Painted finishes contribute to the overall significance of a historic building. Traditional painting motifs, particularly in highly decorated interiors, were intended to respond to and harmonize with the overall architectural proportions, spaces, shapes, and shadows created by three-dimensional ornament. Historic finishes investigations are crucial in identifying original color palettes and decorative schemes, such as the use of glazing, stenciling, gilding, trompe l’oeil, and figurative painting.
Historic finishes investigations examine two types of evidence:
- Archival records, such as historical photographs, architectural drawings, and specifications
- Firsthand descriptions, in addition to physical evidence presented on architectural surfaces
Guided by archival evidence, conservators undertake physical investigations that include exploratory reveals of original surfaces and colors, also known as exposure windows, as well as the collection of samples for laboratory analysis. Our in-house capabilities include visual microscopy to identify original paint layers and colors. We also partner with independent laboratories and conservation scientists who conduct instrumental analysis on samples to further understand paint and coating materials. Findings are presented in professional reports with photographs and illustrations that inform the design process.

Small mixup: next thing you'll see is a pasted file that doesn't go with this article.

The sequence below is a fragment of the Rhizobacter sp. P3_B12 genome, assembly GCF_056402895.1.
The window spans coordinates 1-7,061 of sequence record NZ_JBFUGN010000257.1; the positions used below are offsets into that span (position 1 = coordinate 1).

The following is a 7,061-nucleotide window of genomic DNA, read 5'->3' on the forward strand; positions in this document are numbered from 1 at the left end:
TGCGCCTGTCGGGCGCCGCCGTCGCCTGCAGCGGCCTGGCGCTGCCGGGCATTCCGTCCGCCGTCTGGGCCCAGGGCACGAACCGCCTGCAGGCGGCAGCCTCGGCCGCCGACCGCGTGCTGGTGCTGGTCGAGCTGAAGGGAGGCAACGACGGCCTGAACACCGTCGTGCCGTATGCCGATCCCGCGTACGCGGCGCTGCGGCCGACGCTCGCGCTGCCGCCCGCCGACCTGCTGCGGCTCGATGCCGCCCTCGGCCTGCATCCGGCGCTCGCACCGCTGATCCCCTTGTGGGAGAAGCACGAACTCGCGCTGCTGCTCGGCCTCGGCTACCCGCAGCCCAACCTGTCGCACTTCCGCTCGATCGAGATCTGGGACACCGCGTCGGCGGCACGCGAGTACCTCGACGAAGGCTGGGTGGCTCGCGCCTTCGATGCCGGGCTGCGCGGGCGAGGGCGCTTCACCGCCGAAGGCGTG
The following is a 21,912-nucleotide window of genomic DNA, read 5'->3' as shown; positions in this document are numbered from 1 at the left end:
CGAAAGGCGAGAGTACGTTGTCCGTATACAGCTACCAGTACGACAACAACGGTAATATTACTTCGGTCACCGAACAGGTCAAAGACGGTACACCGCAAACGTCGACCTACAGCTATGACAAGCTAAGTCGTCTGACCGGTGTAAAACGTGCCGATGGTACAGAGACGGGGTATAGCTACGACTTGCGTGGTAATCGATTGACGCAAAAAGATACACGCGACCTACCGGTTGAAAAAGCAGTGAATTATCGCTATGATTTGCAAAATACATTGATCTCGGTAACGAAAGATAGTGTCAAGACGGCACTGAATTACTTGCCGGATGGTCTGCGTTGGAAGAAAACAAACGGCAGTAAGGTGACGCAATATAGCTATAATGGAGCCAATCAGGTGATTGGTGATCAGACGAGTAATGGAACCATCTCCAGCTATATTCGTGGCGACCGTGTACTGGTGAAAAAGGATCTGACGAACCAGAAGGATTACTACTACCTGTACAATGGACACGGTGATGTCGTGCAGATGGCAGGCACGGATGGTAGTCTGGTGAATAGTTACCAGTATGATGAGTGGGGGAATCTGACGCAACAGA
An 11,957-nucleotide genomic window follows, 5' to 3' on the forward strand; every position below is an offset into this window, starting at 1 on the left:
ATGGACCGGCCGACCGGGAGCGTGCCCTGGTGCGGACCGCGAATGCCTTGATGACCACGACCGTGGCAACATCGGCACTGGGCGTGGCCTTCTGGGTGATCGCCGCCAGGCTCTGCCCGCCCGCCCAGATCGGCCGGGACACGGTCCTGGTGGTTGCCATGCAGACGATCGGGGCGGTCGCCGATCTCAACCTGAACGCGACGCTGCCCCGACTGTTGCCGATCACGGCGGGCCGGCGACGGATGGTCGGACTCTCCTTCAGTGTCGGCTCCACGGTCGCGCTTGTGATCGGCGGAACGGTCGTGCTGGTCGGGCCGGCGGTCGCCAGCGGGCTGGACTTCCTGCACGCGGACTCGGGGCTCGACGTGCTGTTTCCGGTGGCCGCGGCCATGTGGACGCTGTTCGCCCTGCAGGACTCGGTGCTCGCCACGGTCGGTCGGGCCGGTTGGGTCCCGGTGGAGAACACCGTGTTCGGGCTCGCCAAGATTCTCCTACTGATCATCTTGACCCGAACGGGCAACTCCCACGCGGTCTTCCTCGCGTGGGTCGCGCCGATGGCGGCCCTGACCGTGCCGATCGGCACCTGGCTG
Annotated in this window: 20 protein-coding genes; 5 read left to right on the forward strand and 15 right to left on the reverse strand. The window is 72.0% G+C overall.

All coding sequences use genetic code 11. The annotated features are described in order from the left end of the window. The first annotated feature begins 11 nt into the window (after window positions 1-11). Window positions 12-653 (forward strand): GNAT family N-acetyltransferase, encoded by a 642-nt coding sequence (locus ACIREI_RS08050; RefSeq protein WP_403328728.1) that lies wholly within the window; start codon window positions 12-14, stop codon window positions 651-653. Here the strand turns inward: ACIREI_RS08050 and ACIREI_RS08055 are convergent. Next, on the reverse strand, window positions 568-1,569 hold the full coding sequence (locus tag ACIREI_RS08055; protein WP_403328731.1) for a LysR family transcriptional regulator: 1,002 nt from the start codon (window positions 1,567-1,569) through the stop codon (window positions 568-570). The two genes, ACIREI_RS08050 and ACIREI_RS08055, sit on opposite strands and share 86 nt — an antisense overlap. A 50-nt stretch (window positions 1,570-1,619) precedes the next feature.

Our technical investigative expertise is amplified by the skills of our decorative finishers and studio painters, who utilize their training in traditional techniques and materials to bring the investigation findings to life. Their artistic training and artisanal knowledge enable them to create a range of designs, from faithful restoration and replication of original decorative schemes to simplified and modern motifs that honor the historical sense of visual balance and harmony.